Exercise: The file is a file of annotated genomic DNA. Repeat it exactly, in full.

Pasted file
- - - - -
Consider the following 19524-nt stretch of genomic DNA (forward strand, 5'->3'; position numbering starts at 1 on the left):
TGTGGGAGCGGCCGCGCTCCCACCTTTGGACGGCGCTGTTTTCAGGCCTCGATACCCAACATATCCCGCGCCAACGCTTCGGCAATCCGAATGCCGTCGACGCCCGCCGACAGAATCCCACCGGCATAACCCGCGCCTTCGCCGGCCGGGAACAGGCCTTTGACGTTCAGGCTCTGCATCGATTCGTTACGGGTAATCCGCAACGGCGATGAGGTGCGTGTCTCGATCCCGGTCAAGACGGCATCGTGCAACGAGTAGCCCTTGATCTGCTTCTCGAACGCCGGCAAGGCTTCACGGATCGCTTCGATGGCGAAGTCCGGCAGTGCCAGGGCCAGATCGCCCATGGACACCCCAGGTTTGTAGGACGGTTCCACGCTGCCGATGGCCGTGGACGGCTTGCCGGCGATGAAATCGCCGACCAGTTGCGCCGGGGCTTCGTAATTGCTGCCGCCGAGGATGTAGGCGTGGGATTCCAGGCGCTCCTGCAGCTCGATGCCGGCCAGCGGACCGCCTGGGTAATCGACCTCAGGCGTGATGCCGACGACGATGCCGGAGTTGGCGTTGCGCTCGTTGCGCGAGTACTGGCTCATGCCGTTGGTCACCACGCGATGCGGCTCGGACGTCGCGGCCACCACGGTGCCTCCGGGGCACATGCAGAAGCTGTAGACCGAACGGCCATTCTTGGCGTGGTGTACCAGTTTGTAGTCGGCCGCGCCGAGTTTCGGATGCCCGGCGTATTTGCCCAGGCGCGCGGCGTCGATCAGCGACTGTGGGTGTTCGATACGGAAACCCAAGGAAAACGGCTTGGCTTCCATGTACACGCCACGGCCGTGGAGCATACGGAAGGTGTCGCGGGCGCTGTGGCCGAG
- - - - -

Consider the following 19524-nt stretch of genomic DNA (forward strand, 5'->3'; position numbering starts at 1 on the left):
TGTGGGAGCGGCCGCGCTCCCACCTTTGGACGGCGCTGTTTTCAGGCCTCGATACCCAACATATCCCGCGCCAACGCTTCGGCAATCCGAATGCCGTCGACGCCCGCCGACAGAATCCCACCGGCATAACCCGCGCCTTCGCCGGCCGGGAACAGGCCTTTGACGTTCAGGCTCTGCATCGATTCGTTACGGGTAATCCGCAACGGCGATGAGGTGCGTGTCTCGATCCCGGTCAAGACGGCATCGTGCAACGAGTAGCCCTTGATCTGCTTCTCGAACGCCGGCAAGGCTTCACGGATCGCTTCGATGGCGAAGTCCGGCAGTGCCAGGGCCAGATCGCCCATGGACACCCCAGGTTTGTAGGACGGTTCCACGCTGCCGATGGCCGTGGACGGCTTGCCGGCGATGAAATCGCCGACCAGTTGCGCCGGGGCTTCGTAATTGCTGCCGCCGAGGATGTAGGCGTGGGATTCCAGGCGCTCCTGCAGCTCGATGCCGGCCAGCGGACCGCCTGGGTAATCGACCTCAGGCGTGATGCCGACGACGATGCCGGAGTTGGCGTTGCGCTCGTTGCGCGAGTACTGGCTCATGCCGTTGGTCACCACGCGATGCGGCTCGGACGTCGCGGCCACCACGGTGCCTCCGGGGCACATGCAGAAGCTGTAGACCGAACGGCCATTCTTGGCGTGGTGTACCAGTTTGTAGTCGGCCGCGCCGAGTTTCGGATGCCCGGCGTATTTGCCCAGGCGCGCGGCGTCGATCAGCGACTGTGGGTGTTCGATACGGAAACCCAAGGAAAACGGCTTGGCTTCCATGTACACGCCACGGCCGTGGAGCATACGGAAGGTGTCGCGGGCGCTGTGGCCGAG